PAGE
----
My rating: 3.5 out of 5 stars
When I first heard that an Ahsoka novel was being published, I was so thrilled, Ahsoka was my favorite character from The Clone Wars and I was more than excited when she made her return in Rebels. But there was this gap between the shows and I wanted to know what happened in that time, and that is what this book was about. I pre-ordered it as soon as I could, and then when I found out that Ashley Eckstein was narrating the audio books, well I pre-ordered that as well. Then it arrived, and I was so happy. I (almost) immediately started reading it. My big debate though was whether to read the book or listen to the audio book first, in the end I decided to go with reading it the first time around, saving the audio book for the future.
Now, I dig have to do a small amount of digging, to find out exactly where in the timeline that this book falls. It is mentioned that it’s about one year after the Empire was formed by Palpatine, but doesn’t really break down how long it has been since Ahsoka left the Jedi. With a bit of research, I found out that it’s about two years from her leaving the Jedi that this books events happen.
Things started a bit slow. There wasn’t a lot happening right off the bat and I felt that kind of hurt the book. I want to be pulled in immediately, but that didn’t happen here. In fact, it was a couple of chapters before things started to pick up. Now, some of this slowness is understandable, since Ahsoka is trying her best to keep a low profile. She can’t risk her true identity being revealed, as that would result in her being hunted down, so she had to keep things low key at the start. But once a conflict presents itself, Ahsoka can’t help but get involved, as it is in her nature to help those who cannot fight for themselves.
There were a number of flashbacks scattered throughout the book. These were great as they helped to answer a few more questions regarding Ahsoka’s past, especially in relation to some events that should have been in The Clone Wars, but never happened due to the shows early cancellation. Though there was one flashback that didn’t involve Ahsoka, so that was kind of weird, though I do see why it was added.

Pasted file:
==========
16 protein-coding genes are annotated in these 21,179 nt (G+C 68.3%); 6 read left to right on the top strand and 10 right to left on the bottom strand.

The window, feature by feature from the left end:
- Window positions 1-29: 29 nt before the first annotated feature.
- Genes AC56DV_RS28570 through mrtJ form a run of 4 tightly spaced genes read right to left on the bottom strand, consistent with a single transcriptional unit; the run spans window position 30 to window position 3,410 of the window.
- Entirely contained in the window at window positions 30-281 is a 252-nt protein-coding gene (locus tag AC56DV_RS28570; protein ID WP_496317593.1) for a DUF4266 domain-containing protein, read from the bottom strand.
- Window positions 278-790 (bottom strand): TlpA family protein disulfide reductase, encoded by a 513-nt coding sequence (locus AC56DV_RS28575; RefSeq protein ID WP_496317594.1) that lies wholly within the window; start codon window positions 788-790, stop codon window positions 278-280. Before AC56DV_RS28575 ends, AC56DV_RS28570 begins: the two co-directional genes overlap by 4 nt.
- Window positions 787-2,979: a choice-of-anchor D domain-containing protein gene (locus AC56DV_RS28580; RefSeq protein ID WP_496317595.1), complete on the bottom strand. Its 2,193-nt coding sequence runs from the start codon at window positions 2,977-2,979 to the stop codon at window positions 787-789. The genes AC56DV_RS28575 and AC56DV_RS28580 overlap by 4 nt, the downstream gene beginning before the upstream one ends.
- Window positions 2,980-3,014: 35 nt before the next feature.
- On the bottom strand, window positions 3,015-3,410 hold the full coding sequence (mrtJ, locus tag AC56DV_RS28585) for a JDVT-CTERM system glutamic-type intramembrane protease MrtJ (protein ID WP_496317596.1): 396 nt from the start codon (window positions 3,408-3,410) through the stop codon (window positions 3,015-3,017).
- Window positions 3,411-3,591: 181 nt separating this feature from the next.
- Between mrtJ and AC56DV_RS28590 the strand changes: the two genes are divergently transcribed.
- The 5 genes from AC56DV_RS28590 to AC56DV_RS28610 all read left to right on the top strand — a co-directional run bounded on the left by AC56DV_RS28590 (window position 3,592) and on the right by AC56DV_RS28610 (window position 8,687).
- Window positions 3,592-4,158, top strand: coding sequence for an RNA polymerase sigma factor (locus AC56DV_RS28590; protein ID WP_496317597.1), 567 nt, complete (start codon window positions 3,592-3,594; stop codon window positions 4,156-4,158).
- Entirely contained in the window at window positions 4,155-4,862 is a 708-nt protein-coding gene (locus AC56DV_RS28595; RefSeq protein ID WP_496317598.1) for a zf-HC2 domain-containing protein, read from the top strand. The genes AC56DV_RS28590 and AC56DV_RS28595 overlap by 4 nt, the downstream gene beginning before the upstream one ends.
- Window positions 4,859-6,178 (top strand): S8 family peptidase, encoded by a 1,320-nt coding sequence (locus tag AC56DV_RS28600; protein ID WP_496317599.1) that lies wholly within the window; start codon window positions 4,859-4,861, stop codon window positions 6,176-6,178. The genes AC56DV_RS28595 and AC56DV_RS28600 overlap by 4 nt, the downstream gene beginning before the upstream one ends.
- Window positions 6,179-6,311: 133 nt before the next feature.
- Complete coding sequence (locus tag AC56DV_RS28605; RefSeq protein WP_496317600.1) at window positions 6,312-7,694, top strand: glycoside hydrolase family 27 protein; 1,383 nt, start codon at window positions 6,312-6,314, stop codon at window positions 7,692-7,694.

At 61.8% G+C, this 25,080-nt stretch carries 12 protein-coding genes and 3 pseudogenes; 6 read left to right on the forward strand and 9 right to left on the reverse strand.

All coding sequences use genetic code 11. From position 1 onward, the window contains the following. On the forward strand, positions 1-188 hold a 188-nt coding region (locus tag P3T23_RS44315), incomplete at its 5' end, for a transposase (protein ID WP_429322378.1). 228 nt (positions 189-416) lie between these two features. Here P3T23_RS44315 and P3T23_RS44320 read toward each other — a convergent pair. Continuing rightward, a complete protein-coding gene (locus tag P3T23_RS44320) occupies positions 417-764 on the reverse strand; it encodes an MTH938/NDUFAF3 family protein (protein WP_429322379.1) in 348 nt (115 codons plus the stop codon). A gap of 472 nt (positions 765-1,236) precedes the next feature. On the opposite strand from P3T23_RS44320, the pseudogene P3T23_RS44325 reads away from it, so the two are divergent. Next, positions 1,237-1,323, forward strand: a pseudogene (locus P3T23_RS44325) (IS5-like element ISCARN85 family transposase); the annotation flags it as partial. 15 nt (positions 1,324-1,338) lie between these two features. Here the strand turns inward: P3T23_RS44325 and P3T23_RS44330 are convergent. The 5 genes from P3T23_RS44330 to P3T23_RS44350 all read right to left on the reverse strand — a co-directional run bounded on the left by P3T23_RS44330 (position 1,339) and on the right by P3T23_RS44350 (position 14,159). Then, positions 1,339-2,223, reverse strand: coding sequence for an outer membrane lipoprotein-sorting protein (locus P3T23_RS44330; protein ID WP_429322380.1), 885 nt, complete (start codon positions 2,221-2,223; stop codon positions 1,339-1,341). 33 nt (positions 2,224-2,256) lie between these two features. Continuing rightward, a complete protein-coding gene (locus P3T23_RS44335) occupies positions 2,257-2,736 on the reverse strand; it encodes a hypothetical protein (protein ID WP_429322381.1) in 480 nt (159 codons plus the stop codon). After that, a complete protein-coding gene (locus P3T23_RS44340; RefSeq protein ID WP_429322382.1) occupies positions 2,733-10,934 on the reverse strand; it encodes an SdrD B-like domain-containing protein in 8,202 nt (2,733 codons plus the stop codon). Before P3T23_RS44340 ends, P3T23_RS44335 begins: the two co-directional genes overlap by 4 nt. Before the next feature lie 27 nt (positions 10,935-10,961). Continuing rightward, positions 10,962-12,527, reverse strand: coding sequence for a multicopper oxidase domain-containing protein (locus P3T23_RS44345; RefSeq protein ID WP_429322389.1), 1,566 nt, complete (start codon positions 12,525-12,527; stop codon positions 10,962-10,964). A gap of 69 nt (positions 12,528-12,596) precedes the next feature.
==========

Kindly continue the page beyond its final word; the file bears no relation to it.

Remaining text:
Things definitely picked up in the second half of the novel, as more action played a role in things. There were even some connections from the past that popped up, helping to re-establish relationships that Ahsoka had before and forging new alliances that she might not have attained on her own.
The one thing I found a bit disappointing about the book, is that there is an approximately 14 year gap between when she leaves the Jedi and when she reappears in Rebels as Fulcrum, yet this book only covers a small snippet of that time, maybe not even a years worth. I feel like there could have been so much more to this novel, so much more of Ahsoka’s life revealed, but I suppose trying to cram too much in would destroy the book. It’s just that, this was more of a tease than anything else, giving readers a small taste of Ahsoka but not enough to truly satisfy. Hopefully, there will be more books involving her during her journey between Clone Wars and Rebels to help fill in all the gaps.
I would high recommend watch Star Wars: The Clone Wars before reading this book. It really gives a lot of background about Ahsoka, and I feel like the reader will appreciate this book more having watched the series first. Of course you can just dive into this book if you want, but if you want the full Ahsoka experience, then definitely watch the series first.
If you enjoyed The Clone Wars, then this book would be something to pick up. Especially if you are looking for some explanation as to what Ahsoka was doing after Order 66 hit. Overall it’s a good book and I’d recommend it to anyone who enjoys Star Wars, but it will also appear to general fans of the Science Fiction genre.